February 14 is National Donor Day, a time to think about the significance of organ, eye, tissue, marrow, platelet, and blood donation. Consider that in the U.S. more than 120,000 are waiting for an organ, 18 people die each day while waiting for an organ, one donor can help save up to eight lives, every two seconds someone needs donated blood, and a single car accident victim can require up to 100 pints of blood. Below are just a few of many stories of how selfless donations have helped to improve or save our patients’ lives.

 

  Kidney Transplant Patient Advocates for Kidney HealthIn the past two decades, BWH kidney transplant recipient Pauleter Stevens has become a devoted advocate for kidney health and disease prevention. A Bermuda native who works for the island’s Department of Health, Pauleter was first diagnosed with kidney failure in 1994, after a strep throat infection spread to her kidneys.

 

 

  Pancreas Transplant – Short Trip to a Big RewardJohn McDermott was sitting at his desk at Boston Children’s Hospital, where he has worked as a pharmacist for more than 40 years, when he received the call in the spring of 2007 to come to BWH for a new pancreas – and become BWH’s first pancreas transplant recipient.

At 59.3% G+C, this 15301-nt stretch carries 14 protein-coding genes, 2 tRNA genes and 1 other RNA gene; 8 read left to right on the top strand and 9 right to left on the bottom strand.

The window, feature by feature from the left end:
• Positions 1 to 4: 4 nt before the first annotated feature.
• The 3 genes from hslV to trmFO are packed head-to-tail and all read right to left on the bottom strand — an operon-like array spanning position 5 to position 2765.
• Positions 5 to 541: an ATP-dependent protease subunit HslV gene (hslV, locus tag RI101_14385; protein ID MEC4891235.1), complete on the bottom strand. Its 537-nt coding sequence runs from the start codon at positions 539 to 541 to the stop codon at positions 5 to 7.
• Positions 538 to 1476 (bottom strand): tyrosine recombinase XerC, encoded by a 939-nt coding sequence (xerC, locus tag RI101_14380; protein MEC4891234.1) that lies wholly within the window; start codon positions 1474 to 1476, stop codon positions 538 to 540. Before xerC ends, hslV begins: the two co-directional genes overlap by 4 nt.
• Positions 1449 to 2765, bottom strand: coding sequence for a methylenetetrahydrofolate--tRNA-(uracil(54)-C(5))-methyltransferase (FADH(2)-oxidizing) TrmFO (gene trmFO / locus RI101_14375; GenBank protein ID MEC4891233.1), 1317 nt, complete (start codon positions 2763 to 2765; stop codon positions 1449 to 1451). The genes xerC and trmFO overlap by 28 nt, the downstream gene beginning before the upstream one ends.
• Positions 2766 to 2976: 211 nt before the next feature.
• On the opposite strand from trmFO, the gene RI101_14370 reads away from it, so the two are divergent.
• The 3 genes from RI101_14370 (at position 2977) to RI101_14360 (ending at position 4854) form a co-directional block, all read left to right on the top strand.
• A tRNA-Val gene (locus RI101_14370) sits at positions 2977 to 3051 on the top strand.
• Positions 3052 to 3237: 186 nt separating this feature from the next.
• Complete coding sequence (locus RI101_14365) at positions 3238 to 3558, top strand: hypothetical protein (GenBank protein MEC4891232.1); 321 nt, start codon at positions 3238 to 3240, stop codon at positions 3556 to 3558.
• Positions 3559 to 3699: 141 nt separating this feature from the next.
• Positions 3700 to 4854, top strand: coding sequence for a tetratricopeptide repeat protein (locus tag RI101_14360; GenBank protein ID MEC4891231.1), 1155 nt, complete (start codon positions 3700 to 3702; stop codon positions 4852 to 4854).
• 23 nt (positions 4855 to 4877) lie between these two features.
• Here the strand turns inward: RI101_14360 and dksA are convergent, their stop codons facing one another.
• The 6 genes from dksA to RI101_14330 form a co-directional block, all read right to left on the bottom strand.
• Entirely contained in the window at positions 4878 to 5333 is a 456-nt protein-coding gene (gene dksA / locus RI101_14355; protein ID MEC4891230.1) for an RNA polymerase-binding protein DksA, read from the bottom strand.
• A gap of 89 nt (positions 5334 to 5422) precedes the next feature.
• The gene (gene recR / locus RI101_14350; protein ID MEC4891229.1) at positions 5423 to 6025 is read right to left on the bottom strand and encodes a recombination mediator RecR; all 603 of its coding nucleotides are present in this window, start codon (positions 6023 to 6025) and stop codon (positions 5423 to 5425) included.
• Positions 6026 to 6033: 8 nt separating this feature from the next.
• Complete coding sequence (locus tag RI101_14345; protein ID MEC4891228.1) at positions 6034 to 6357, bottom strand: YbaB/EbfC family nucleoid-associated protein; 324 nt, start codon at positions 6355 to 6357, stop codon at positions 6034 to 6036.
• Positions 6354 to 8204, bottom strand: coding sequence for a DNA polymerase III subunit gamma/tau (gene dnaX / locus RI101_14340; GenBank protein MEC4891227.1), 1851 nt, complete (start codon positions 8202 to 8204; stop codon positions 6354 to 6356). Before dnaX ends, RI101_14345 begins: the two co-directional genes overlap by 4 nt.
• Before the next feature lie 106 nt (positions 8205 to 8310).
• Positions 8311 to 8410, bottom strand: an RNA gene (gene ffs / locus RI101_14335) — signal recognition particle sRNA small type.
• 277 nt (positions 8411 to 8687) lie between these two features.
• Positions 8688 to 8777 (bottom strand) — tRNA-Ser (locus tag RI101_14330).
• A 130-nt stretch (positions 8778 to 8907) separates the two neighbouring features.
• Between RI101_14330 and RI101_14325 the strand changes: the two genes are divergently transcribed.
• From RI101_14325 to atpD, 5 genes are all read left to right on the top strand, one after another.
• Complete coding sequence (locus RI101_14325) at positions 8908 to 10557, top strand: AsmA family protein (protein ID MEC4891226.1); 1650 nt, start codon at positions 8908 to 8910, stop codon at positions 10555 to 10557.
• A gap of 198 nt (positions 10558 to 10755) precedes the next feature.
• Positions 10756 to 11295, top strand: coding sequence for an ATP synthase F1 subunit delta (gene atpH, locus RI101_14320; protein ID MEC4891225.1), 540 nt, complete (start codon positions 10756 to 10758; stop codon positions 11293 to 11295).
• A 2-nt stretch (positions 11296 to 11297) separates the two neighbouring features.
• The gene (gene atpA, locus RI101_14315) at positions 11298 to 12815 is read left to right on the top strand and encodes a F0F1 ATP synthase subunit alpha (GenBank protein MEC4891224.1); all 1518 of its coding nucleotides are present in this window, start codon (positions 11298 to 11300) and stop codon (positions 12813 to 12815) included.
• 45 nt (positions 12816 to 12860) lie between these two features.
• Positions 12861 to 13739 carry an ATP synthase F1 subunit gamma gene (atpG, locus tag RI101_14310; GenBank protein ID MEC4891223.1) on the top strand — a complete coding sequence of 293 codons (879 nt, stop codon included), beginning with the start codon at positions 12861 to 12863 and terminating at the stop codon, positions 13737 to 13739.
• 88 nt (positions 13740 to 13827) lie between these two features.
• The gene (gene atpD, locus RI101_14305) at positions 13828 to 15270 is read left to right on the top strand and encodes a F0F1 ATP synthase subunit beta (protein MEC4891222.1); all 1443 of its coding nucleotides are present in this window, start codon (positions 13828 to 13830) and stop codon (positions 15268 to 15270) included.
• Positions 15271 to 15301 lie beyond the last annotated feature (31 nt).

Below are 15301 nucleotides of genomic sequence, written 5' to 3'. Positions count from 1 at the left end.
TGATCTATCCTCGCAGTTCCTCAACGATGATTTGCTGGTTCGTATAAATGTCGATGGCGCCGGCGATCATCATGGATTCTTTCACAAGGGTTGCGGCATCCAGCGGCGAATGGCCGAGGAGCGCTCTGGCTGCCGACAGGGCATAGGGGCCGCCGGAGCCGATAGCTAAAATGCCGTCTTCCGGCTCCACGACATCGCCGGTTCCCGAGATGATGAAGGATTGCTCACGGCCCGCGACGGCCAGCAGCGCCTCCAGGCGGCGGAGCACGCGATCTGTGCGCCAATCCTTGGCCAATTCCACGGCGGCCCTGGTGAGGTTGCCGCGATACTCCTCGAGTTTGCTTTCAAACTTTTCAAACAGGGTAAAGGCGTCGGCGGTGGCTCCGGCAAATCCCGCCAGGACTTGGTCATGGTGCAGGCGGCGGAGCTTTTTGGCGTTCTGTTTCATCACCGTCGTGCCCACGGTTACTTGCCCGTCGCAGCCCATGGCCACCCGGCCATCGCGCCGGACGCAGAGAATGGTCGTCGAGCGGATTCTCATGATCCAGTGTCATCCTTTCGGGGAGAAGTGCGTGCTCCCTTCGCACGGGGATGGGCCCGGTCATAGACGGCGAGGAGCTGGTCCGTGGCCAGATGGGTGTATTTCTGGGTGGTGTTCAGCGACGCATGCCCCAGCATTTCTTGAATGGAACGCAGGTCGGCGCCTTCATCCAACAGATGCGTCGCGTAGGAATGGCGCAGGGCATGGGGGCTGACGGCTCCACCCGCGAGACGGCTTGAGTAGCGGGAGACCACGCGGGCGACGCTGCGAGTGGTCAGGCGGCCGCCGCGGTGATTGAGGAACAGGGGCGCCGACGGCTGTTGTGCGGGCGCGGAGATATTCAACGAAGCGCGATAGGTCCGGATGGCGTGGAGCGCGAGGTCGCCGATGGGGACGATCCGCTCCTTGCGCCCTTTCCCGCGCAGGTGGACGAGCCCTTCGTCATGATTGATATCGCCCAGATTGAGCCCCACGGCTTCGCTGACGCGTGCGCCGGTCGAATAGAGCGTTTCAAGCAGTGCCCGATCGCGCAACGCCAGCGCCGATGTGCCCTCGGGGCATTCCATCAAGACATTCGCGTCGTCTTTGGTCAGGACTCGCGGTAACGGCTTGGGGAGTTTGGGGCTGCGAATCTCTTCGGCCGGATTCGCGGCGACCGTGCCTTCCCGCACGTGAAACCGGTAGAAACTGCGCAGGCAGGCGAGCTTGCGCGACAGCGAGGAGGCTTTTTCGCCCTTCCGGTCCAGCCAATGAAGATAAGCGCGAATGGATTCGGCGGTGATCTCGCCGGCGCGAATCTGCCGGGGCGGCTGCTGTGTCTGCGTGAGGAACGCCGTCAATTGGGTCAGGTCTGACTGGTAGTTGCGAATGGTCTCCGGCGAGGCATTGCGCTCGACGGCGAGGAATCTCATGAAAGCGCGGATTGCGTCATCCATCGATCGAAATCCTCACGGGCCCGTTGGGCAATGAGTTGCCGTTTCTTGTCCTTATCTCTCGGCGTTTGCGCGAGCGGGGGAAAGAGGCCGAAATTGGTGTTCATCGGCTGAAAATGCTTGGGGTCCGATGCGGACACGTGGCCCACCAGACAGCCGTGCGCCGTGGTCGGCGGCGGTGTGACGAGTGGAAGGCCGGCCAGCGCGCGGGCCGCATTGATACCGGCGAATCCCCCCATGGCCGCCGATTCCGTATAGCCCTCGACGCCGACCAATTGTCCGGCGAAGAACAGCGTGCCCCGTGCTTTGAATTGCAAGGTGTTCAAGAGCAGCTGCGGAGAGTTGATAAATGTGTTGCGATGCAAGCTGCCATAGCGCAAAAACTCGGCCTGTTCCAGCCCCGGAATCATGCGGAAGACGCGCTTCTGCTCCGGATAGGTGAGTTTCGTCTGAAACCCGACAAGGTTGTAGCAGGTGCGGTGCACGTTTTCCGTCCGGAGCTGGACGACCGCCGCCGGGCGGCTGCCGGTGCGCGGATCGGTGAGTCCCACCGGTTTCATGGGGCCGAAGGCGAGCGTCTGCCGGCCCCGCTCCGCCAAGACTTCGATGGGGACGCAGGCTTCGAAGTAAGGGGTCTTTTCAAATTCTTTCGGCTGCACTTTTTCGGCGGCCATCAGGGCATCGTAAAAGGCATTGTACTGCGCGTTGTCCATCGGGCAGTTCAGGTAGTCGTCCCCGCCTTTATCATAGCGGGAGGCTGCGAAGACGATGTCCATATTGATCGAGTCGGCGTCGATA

Transplantation: A History and Future of FirstsMany transplant milestones have taken place at BWH, including the world’s first successful human organ transplant, a kidney transplanted from one identical twin to another, in 1954. Since this groundbreaking start, our transplant programs have continued to build upon this innovative spirit.

 

 

  A New Heart – Restoring One Life, Inspiring AnotherDespite being born with congenital heart disease, doctors were able to effectively manage Brad’s condition for many years. However, as his condition continued to decline and complications intensified during his early 30s, it became clear that he would need a heart transplant to save his life.

 

 

  Need a Good Reason to Donate Blood?On April 17, 2009, Nathan McDonald, then 26 years old, was riding his motorcycle when a garbage truck pulled in front of him. With little time to react, Nathan slammed into the truck at high speed. With a head injury, a fractured pelvis, and massive blood loss, Nathan wasn’t expected to live. During the first night alone, Nathan received about 60 pints of blood.

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